Applied History entails a broad range of practices in which researchers bring historical research to bear on current affairs, translate social issues into historical research questions, and formulate policy advice and interventions based on their research. Currently, researchers are working on this across the entire spectrum of RICH: within NWA projects, commissioned research, and the Journal of Applied History whose editorial office is also based here. Moreover, all of us at RICH are at least challenged to consider the possible social impact, significance and translation of our research when submitting research proposals (in what is known as the knowledge utilization section). The expertise in applied history is also reflected in our education programme, especially in a series of master's programs with a distinct labor market profile, and in the minors.
The RICH research group Applied History provides a framework to bring this expertise together by strengthening mutual exchange and embedding RICH-wide. Knowledge utilization plays a central role in current and future science policy, both nationally and at a European level. Joining forces is essential for the Humanities to convincingly highlight the added value of our disciplines – and our capacity for interdisciplinary collaboration. The current practice is all too often one of individually reinventing the wheel (How do I substantiate the added value of my research? With which social parties do I work? Which practices and methods do I use to shape knowledge utilization and application?), or of ad hoc partnerships. The research group provides the framework for an exchange of best practices, building and expanding common social networks under the banner of RICH, and formulating a convincing story about the added value of our expertise and skills.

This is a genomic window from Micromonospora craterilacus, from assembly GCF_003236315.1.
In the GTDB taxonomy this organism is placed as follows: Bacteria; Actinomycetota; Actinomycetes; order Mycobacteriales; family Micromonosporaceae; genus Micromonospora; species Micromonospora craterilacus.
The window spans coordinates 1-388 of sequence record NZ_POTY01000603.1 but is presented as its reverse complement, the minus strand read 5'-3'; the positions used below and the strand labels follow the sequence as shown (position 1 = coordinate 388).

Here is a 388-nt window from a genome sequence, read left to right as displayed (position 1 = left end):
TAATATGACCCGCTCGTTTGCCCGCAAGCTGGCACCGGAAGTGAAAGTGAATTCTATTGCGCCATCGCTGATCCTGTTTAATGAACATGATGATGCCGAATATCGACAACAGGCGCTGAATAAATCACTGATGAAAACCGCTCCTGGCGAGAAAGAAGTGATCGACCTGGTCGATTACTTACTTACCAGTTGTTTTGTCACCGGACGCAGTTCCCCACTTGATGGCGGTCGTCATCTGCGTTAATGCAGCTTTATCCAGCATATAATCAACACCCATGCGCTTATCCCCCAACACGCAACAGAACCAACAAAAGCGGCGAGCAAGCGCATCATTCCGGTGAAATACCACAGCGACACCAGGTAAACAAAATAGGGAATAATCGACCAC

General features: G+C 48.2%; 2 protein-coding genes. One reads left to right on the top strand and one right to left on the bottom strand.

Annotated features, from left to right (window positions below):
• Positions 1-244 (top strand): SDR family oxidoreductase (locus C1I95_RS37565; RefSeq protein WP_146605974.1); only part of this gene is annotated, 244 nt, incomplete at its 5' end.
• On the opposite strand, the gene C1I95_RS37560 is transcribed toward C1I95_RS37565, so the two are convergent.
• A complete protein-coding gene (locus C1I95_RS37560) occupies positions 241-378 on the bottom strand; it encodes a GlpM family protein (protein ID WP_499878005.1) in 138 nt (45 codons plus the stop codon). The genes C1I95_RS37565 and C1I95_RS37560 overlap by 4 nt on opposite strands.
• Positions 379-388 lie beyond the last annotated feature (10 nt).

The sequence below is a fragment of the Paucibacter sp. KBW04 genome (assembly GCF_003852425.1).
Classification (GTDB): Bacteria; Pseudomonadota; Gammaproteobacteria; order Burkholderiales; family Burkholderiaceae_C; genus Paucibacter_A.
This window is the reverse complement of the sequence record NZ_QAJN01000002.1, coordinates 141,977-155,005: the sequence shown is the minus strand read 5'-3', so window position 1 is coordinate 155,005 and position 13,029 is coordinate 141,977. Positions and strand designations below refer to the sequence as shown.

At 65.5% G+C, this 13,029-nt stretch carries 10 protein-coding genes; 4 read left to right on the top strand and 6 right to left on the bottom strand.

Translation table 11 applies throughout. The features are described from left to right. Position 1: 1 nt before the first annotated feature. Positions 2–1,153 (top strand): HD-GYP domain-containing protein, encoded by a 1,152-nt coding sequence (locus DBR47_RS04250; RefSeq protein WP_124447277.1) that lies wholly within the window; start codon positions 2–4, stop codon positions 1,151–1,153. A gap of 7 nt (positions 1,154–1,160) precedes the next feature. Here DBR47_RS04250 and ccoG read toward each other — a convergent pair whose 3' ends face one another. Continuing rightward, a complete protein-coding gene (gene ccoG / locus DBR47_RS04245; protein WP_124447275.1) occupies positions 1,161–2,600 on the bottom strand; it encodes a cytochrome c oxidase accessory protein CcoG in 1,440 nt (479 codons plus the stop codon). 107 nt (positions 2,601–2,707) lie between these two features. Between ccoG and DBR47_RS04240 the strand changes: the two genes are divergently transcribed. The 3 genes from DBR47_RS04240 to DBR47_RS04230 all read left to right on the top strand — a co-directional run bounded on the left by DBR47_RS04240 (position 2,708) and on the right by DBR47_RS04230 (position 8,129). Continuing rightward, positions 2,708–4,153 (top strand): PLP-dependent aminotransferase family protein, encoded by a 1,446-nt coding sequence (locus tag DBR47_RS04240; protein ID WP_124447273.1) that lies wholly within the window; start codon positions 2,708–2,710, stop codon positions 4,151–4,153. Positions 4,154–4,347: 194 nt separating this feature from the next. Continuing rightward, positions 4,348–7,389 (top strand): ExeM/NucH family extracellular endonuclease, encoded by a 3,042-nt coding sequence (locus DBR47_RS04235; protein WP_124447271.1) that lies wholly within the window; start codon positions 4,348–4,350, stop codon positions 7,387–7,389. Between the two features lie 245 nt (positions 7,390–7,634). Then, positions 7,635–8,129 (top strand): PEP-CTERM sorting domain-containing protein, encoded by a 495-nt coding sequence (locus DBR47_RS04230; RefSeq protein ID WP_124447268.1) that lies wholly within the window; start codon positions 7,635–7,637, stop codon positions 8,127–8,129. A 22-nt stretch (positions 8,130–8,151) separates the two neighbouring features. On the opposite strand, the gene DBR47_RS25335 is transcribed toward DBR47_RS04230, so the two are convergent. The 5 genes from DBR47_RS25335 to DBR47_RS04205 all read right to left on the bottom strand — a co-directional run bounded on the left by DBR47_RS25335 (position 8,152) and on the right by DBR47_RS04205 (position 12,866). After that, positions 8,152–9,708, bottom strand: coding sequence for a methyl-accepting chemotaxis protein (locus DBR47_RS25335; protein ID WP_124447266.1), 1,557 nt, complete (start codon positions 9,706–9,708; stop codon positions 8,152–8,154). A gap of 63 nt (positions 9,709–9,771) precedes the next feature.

The research group also aims to offer a framework for discussion about applied history in the classroom. It is the intention of the research group to discuss the development of an Applied History Handbook.